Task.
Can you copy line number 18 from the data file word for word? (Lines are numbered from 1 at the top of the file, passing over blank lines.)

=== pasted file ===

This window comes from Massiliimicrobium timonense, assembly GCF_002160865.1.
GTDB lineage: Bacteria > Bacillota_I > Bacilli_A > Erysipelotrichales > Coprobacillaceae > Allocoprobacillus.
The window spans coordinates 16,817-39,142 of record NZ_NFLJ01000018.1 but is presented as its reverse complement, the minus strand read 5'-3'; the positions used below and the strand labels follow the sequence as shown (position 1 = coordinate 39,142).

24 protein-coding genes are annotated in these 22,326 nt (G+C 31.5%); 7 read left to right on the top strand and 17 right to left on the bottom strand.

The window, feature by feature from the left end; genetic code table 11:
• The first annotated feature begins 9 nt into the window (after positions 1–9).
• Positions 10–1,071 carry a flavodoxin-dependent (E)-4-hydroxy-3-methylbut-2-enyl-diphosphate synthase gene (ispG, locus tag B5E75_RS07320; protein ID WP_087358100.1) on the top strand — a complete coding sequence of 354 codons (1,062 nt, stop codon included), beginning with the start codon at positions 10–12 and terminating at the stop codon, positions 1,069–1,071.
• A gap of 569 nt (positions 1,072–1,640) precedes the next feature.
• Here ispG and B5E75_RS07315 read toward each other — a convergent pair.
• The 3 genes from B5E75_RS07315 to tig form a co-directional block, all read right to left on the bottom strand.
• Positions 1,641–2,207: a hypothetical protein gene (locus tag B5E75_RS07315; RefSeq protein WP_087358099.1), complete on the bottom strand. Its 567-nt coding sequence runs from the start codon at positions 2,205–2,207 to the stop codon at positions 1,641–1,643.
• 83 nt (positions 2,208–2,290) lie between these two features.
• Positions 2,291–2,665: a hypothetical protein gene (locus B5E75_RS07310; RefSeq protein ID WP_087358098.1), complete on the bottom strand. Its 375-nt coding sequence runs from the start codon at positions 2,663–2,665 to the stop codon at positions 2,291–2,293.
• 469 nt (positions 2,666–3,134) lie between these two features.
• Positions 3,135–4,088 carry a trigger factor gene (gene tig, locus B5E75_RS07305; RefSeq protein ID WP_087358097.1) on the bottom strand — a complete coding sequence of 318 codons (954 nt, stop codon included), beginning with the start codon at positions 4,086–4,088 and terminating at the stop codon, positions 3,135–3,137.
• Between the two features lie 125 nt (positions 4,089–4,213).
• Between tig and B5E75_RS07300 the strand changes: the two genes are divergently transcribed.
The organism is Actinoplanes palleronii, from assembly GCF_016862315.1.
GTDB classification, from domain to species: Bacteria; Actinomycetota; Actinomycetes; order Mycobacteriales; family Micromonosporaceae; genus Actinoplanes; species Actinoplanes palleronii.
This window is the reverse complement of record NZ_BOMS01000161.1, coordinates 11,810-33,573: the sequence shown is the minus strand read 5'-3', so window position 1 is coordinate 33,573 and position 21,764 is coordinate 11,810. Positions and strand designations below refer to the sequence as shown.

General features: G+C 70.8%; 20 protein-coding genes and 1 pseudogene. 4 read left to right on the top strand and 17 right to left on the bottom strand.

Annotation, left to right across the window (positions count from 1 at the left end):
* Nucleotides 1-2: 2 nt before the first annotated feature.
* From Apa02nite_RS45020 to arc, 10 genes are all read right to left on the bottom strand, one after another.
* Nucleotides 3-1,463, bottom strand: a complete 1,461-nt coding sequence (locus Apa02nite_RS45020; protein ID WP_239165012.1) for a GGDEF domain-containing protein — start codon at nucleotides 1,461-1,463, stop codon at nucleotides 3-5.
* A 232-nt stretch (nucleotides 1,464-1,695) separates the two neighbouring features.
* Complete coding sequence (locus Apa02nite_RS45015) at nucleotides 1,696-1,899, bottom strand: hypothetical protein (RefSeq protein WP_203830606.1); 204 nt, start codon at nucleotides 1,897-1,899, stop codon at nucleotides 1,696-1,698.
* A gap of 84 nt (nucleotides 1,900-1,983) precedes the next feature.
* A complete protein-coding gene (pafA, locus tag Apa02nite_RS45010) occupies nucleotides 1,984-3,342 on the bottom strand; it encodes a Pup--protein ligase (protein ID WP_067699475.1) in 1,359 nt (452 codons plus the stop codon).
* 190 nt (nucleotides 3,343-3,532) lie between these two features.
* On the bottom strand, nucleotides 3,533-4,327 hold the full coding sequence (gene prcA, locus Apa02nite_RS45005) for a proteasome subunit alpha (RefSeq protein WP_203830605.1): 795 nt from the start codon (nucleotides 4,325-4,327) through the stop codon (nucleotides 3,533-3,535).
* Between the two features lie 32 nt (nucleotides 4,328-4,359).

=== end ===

The organism is Actinoplanes palleronii, from assembly GCF_016862315.1.